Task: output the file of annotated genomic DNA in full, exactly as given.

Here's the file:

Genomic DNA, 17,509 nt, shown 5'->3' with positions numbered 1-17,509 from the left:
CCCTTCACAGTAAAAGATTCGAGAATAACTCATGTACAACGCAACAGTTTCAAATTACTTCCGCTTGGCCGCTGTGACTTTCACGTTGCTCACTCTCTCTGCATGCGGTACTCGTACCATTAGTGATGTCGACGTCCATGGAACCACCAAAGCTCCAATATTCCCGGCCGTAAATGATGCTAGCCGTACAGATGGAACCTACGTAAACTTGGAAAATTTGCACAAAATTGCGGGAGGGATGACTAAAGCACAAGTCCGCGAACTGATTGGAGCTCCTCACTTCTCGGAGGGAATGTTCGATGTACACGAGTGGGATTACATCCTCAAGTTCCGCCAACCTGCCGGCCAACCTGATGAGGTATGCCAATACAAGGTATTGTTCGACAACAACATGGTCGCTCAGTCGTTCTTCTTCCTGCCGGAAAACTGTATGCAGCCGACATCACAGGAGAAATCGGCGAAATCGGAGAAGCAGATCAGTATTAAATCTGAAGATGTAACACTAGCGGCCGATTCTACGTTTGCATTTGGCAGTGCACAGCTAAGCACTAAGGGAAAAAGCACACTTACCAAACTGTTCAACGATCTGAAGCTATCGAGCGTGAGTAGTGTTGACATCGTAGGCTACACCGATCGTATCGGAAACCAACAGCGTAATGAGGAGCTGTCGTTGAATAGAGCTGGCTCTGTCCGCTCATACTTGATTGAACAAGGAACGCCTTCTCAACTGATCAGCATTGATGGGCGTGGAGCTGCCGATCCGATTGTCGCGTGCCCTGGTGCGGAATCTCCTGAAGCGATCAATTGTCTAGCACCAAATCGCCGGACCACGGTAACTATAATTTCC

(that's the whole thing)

Genomic DNA, 17,509 nt, shown 5'->3' with positions numbered 1-17,509 from the left:
CCCTTCACAGTAAAAGATTCGAGAATAACTCATGTACAACGCAACAGTTTCAAATTACTTCCGCTTGGCCGCTGTGACTTTCACGTTGCTCACTCTCTCTGCATGCGGTACTCGTACCATTAGTGATGTCGACGTCCATGGAACCACCAAAGCTCCAATATTCCCGGCCGTAAATGATGCTAGCCGTACAGATGGAACCTACGTAAACTTGGAAAATTTGCACAAAATTGCGGGAGGGATGACTAAAGCACAAGTCCGCGAACTGATTGGAGCTCCTCACTTCTCGGAGGGAATGTTCGATGTACACGAGTGGGATTACATCCTCAAGTTCCGCCAACCTGCCGGCCAACCTGATGAGGTATGCCAATACAAGGTATTGTTCGACAACAACATGGTCGCTCAGTCGTTCTTCTTCCTGCCGGAAAACTGTATGCAGCCGACATCACAGGAGAAATCGGCGAAATCGGAGAAGCAGATCAGTATTAAATCTGAAGATGTAACACTAGCGGCCGATTCTACGTTTGCATTTGGCAGTGCACAGCTAAGCACTAAGGGAAAAAGCACACTTACCAAACTGTTCAACGATCTGAAGCTATCGAGCGTGAGTAGTGTTGACATCGTAGGCTACACCGATCGTATCGGAAACCAACAGCGTAATGAGGAGCTGTCGTTGAATAGAGCTGGCTCTGTCCGCTCATACTTGATTGAACAAGGAACGCCTTCTCAACTGATCAGCATTGATGGGCGTGGAGCTGCCGATCCGATTGTCGCGTGCCCTGGTGCGGAATCTCCTGAAGCGATCAATTGTCTAGCACCAAATCGCCGGACCACGGTAACTATAATTTCC